An $876,000 investment in one of Kettering University's state-of-the-art labs will provide software and training to further secure the University's status as one of the top automotive, mechanical and manufacturing specialty programs in the country.
GibbsCAM of Moorpark, Calif., and its local supplier CAMLogic of Oxford, Mich., are collaborating with Kettering faculty to grant 50 seats of the GibbsCAM software suite to the mechanical and manufacturing curriculum. Additionally, the grant will provide hands-on training for Kettering University students, faculty, staff members and area business people.
"This grant represents a significant investment in the education of future engineers in the areas of design and manufacturing," said President James E. A. John. "We look forward in sharing this technological capability with our community and business partners."
The investment by GibbsCAM complements Kettering University's General Motors e-Design & e-Manufacturing Studio, which was created last year by an $88 million commitment from General Motors Corporation, Sun Microsystems and EDS PLM Solutions of computer-aided design, manufacturing, and engineering (CAD/CAM/CAE) software, hardware and training.
"The GibbsCAM software suite is the next step in providing the connection between the virtual simulation of manufacturing processes to the actual production of a physical object," said Dr. Paul Zang, professor of Mechanical Engineering and PACE Program Administrator. "The General Motors e-Design & e-Manufacturing Studio got Kettering started with the use of the same advanced math-based engineering software tools in the design studio that GM engineers used to design their standard platforms and concept vehicles. In this Kettering University studio, with the addition of the GibbsCAM software, we will complete the production cycle from ideation to design to analysis to manufacturing by creating a physical model that students can hold in their hands. It is this step which will allow our students to take a virtual design and simulation and create it using metals and materials into a physical product."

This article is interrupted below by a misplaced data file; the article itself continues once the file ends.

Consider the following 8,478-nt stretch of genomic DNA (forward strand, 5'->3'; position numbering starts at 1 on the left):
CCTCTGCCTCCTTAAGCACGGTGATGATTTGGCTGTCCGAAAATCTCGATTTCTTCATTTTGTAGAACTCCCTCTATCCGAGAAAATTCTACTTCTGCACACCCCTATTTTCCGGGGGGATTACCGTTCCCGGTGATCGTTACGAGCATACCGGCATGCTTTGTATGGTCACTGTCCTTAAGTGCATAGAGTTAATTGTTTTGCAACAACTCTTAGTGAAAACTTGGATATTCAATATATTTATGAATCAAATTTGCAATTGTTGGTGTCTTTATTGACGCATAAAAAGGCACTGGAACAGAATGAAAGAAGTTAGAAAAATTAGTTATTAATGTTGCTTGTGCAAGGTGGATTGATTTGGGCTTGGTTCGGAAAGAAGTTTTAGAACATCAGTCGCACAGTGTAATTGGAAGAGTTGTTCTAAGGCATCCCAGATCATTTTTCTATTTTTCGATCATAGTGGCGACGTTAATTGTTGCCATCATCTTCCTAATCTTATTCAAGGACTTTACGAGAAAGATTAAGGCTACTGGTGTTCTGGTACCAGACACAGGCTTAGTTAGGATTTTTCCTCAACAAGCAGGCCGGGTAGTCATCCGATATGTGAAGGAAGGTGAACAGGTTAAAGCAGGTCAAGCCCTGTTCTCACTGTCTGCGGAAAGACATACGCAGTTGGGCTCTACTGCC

GibbsCAM was the first company with a graphical user interface, fully associative tool paths, integrated cut-part rendering, and integrated solid modeling for the direct machining of solid models.
Zang said it is an important opportunity for small manufacturing shops, too. "There are a number of 'Mom and Pop' shops in Michigan that can do things faster and can be more time flexible than the big shops with large overhead. This grant will provide Kettering University faculty, staff and students the kind of training to help our smaller industrial partners take this step with us."
Kettering University and CAMLogic will offer a free public training session for GibbsCAM on Wednesday, Jan. 22, from 1 - 4p.m. at Kettering University. For information regarding the free technology training class, please contact either Dr. Zang at firstname.lastname@example.org or Jim Carlisle at CAMLogic at email@example.com.
Written by Pat Mroczek